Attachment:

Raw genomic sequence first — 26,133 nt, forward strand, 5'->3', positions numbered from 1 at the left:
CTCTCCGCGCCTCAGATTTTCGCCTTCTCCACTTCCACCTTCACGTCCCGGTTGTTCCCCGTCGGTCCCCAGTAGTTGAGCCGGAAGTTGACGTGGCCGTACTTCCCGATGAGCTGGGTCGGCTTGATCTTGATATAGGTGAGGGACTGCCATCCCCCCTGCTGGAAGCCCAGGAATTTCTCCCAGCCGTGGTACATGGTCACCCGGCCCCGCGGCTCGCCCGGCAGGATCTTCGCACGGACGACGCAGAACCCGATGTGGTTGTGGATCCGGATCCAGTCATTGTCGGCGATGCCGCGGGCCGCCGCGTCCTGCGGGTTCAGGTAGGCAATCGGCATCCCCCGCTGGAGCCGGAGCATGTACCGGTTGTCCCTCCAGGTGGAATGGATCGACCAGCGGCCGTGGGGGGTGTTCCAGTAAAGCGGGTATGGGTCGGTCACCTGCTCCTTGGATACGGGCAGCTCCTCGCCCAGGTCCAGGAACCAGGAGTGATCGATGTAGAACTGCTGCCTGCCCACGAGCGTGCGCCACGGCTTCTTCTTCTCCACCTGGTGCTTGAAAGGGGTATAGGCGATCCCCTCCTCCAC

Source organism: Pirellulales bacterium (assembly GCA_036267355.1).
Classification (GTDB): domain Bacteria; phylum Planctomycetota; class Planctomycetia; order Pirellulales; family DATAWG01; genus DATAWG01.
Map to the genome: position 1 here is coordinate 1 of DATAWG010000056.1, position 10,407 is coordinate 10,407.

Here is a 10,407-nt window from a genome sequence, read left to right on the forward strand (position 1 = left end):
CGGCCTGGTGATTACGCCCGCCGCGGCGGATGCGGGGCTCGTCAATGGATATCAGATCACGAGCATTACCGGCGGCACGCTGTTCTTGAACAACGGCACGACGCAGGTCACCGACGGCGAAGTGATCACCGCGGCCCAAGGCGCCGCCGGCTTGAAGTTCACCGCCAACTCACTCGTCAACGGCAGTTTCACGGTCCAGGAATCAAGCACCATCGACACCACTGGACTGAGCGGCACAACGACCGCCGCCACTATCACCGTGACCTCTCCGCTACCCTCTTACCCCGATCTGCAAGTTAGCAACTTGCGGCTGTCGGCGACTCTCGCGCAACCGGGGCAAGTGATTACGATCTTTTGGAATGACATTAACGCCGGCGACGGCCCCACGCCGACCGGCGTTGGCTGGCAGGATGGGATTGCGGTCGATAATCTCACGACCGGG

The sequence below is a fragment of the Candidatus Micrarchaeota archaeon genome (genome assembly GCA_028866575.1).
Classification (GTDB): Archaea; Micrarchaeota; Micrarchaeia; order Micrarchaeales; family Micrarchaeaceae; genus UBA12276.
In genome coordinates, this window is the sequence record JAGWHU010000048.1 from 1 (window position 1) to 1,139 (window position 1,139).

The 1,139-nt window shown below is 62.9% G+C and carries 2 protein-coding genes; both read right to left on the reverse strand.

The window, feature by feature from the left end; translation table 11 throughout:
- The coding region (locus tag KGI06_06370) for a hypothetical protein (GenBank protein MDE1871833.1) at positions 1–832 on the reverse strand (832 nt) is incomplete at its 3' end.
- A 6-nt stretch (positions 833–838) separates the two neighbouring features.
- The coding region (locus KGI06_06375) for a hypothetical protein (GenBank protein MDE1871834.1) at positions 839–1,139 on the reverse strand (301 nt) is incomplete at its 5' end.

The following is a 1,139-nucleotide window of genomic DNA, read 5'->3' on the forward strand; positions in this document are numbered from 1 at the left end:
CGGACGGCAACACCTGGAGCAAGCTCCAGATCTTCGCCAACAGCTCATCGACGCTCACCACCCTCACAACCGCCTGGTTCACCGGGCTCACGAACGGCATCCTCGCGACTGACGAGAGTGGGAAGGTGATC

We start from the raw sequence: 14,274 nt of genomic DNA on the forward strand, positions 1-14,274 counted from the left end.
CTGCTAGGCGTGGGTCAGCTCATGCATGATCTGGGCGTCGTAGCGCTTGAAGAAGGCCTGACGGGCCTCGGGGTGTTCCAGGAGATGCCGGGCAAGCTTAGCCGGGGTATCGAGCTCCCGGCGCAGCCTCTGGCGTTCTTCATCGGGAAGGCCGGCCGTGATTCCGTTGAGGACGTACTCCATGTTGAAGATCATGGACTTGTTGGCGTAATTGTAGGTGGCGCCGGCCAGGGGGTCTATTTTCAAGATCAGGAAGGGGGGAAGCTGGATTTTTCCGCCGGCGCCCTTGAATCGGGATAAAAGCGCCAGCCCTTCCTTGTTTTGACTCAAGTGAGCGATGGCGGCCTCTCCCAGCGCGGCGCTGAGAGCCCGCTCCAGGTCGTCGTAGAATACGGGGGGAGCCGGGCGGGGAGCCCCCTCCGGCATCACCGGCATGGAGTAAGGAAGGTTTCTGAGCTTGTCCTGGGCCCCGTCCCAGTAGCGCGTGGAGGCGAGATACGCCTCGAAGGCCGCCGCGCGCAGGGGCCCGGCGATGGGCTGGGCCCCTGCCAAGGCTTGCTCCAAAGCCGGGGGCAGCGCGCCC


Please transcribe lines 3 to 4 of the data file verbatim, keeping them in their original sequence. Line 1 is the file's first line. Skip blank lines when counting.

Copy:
Source organism: Pirellulales bacterium (assembly GCA_036267355.1).
Classification (GTDB): domain Bacteria; phylum Planctomycetota; class Planctomycetia; order Pirellulales; family DATAWG01; genus DATAWG01.